Saturday, July 19, 2014

Good Morning from Weardale.

Yesterday the skies clouded over, and though rain appeared to be on the way, little actually came our way. This morning the sky is similarly dark, but the ground outside is dry, suggesting that we received little or no rain overnight, either.

Thursday at the mine turned out to be one of the best collecting days we have had in quite a while here this summer. At the end of day on Wednesday we made a small blast in the floor at the head of last yearís Bluebirds Pocket to improve access to the area. Amazingly, it did exactly what we wanted and broke away a good bit of rock below the fluorite-coated wall at the head of the tunnel without actually damaging any of the fluorite. Though the working space was still fairly tight, Ian and Scott managed to get out several good pieces by lunchtime. Examining the area afterward, I think it is pretty much finished, now.

Cal and I started in on the patch of alteration showing on the left (north) side of the main face. First order of business was to install a temporary support under a large rock hanging in the ceiling directly behind the area of interest. After applying our admittedly limited carpentry skills to the task, we took turns at the exposure. It appears to be a developing section of flats, about 3-4 meters north of the end of the Bluebirds Pocket, and contains copious amounts of mud. Mixed in with the mud was the occasional fluorite specimen, which kept Cal digging away in the mud.

Around 1330 Ian and Scott decided to call it quits in the Bluebirds Pocket and lunch break was called. As I had not yet had a turn in the pocket, I stuck around for a bit, and after a bit of washing and scraping of mud, specimens started to flow out. By the time the rest of the crew returned from their break I had managed to find two fairly large fluorite-covered plates and a fair number of smaller specimens (along with the numerous and ever-present single crystals and bits). Loaded down with my take, I went down for my lunch and let the others have a turn at it. By the end of the day we had enough new material to fill all 18 of our soaking tubs. I sure hope we have a few more days like this before we close up!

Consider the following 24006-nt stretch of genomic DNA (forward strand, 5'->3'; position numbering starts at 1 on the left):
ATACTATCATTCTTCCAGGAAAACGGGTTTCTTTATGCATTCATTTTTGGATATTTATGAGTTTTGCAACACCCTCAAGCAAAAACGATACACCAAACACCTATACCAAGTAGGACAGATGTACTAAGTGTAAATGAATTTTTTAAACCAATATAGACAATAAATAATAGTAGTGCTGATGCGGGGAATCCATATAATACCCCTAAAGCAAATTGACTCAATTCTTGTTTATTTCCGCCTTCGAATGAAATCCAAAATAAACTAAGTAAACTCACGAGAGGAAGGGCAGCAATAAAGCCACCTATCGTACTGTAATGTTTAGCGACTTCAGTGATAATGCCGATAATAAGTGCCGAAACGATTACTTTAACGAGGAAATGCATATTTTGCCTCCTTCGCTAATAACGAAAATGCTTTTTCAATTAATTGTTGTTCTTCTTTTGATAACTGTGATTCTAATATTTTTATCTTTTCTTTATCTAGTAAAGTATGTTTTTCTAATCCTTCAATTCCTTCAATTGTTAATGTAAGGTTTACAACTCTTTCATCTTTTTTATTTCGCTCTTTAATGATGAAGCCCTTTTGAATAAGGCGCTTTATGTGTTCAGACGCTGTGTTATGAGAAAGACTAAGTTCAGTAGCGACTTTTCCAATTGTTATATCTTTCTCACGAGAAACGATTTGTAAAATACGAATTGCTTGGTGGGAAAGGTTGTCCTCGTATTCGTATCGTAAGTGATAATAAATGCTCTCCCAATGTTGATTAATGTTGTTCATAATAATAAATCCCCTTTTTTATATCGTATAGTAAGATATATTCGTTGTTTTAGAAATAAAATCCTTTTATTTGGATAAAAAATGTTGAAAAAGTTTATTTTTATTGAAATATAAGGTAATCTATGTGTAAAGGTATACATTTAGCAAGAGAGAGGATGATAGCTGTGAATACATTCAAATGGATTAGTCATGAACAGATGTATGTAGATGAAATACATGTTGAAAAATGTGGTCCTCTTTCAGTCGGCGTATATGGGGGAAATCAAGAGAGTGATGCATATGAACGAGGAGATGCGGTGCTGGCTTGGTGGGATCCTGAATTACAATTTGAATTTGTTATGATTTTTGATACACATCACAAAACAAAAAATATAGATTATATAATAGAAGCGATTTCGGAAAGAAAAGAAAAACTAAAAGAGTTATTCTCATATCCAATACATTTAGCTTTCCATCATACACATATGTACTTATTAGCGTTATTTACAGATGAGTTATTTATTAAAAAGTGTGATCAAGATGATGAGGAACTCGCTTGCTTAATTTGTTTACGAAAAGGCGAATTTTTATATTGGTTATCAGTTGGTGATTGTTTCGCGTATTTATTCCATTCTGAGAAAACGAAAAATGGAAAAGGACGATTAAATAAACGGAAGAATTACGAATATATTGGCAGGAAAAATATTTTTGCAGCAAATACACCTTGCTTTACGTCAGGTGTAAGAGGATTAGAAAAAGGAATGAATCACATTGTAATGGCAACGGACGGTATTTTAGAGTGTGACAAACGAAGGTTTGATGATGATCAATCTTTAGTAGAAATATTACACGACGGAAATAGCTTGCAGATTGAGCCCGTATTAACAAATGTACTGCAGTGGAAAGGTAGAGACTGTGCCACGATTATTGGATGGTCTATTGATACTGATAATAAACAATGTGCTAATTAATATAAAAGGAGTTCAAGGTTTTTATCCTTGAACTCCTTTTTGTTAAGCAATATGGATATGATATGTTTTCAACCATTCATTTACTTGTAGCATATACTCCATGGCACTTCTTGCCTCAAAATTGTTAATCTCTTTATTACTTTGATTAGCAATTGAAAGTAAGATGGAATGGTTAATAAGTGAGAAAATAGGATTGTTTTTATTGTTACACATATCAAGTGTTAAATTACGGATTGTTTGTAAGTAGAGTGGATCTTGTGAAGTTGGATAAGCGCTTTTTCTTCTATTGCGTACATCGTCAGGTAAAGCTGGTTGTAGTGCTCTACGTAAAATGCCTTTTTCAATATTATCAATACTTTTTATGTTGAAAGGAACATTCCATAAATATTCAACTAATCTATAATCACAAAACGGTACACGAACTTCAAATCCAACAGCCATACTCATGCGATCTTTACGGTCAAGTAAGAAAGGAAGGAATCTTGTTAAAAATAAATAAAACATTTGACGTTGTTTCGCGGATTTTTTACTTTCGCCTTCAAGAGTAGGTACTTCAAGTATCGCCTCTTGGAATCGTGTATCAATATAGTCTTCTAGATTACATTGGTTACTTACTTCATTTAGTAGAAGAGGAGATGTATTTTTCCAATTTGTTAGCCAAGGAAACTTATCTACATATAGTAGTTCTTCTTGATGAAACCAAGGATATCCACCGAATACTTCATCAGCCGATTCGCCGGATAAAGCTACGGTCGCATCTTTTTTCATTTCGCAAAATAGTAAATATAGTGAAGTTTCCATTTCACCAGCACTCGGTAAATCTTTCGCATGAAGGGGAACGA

So far, the fluorite crystals from this new pocket have been fairly small, but they are very gemmy and lustrous, and make pretty specimens. Todayís photo is of several of the dayís specimens after their demudding. The specimen on the left was collected from the Bluebirds Pocket while the rest are from the new pocket.

Scott left for London that evening, so yesterday it was just the three of us at the mine. Thursdayís digging had created an incipient tunnel, which was already becoming restricted, so first order of business was another small blast to open up the area. I made a trip to our store while Cal and Ian got out the chain saw and cut up the larger bits that have been accumulating over the past few days. The shot went off as planned and, thanks to having recently extended the ventilation ducting to near the face, the air was cleared well enough to allow us access after lunch.

The blast had taken out the timber support that Cal and I had installed the previous day, but otherwise had done what we hoped for. Fortunately, the dodgy roof rock had not moved and the timber support was quickly reinstalled. After mucking away the debris from the shot, we found ourselves faced with a truly huge mass of mud filling the pocket zone. Rather than try to wash it all out, which would have created a real muddy mess, I decided to try and dig it out, into a plastic tub, and then dump it to the side. Much of my afternoon was spent hacking at the mud and then shoveling it into the tub. Ian took a turn at it as well, and we managed to get a good bit of it out. When it came to Calís turn, he insisted on using water as he was much more interested in hunting for specimens than just digging mud. Canít blame him, really, as itís much more fun. By the end of the day he had recovered another couple tubs of specimens to ad to out take from the new pocket.

Today is Kerithís birthday so Cal is taking her to Corbridge to visit some fairly nice antique shops. Ian and I will be back at the pocket to try our luck once more. Weíll all rendezvous this evening for dinner at the Black Bull in Frosterley, where Iíll find out if we need to get Roger to fashion a custom-made shipping box for any new furniture that may have been acquired.

Stay tuned for more.

Cheers, Jesse, Ian, Cal & Kerith



Some bits from the new pocket.

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